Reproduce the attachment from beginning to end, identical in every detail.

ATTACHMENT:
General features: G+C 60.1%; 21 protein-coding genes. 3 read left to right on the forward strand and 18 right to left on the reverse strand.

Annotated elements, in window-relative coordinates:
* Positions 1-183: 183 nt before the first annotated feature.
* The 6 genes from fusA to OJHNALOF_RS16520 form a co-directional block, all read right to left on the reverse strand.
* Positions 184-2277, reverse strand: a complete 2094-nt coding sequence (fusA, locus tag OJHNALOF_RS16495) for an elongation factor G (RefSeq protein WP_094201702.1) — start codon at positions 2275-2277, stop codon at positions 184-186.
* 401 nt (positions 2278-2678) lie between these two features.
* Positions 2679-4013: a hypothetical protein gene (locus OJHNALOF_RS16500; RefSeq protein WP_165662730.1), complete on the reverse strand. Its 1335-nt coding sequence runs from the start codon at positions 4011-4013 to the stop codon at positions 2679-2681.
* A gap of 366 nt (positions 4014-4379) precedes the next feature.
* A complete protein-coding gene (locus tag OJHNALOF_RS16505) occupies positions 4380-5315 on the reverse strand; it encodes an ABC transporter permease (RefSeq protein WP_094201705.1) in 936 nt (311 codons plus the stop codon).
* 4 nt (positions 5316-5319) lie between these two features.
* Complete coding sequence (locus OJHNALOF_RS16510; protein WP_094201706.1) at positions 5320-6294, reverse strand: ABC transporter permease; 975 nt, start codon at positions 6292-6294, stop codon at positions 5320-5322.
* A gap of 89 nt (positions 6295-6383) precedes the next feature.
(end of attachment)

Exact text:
General features: G+C 60.1%; 21 protein-coding genes. 3 read left to right on the forward strand and 18 right to left on the reverse strand.

Annotated elements, in window-relative coordinates:
* Positions 1-183: 183 nt before the first annotated feature.
* The 6 genes from fusA to OJHNALOF_RS16520 form a co-directional block, all read right to left on the reverse strand.
* Positions 184-2277, reverse strand: a complete 2094-nt coding sequence (fusA, locus tag OJHNALOF_RS16495) for an elongation factor G (RefSeq protein WP_094201702.1) — start codon at positions 2275-2277, stop codon at positions 184-186.
* 401 nt (positions 2278-2678) lie between these two features.
* Positions 2679-4013: a hypothetical protein gene (locus OJHNALOF_RS16500; RefSeq protein WP_165662730.1), complete on the reverse strand. Its 1335-nt coding sequence runs from the start codon at positions 4011-4013 to the stop codon at positions 2679-2681.
* A gap of 366 nt (positions 4014-4379) precedes the next feature.
* A complete protein-coding gene (locus tag OJHNALOF_RS16505) occupies positions 4380-5315 on the reverse strand; it encodes an ABC transporter permease (RefSeq protein WP_094201705.1) in 936 nt (311 codons plus the stop codon).
* 4 nt (positions 5316-5319) lie between these two features.
* Complete coding sequence (locus OJHNALOF_RS16510; protein WP_094201706.1) at positions 5320-6294, reverse strand: ABC transporter permease; 975 nt, start codon at positions 6292-6294, stop codon at positions 5320-5322.
* A gap of 89 nt (positions 6295-6383) precedes the next feature.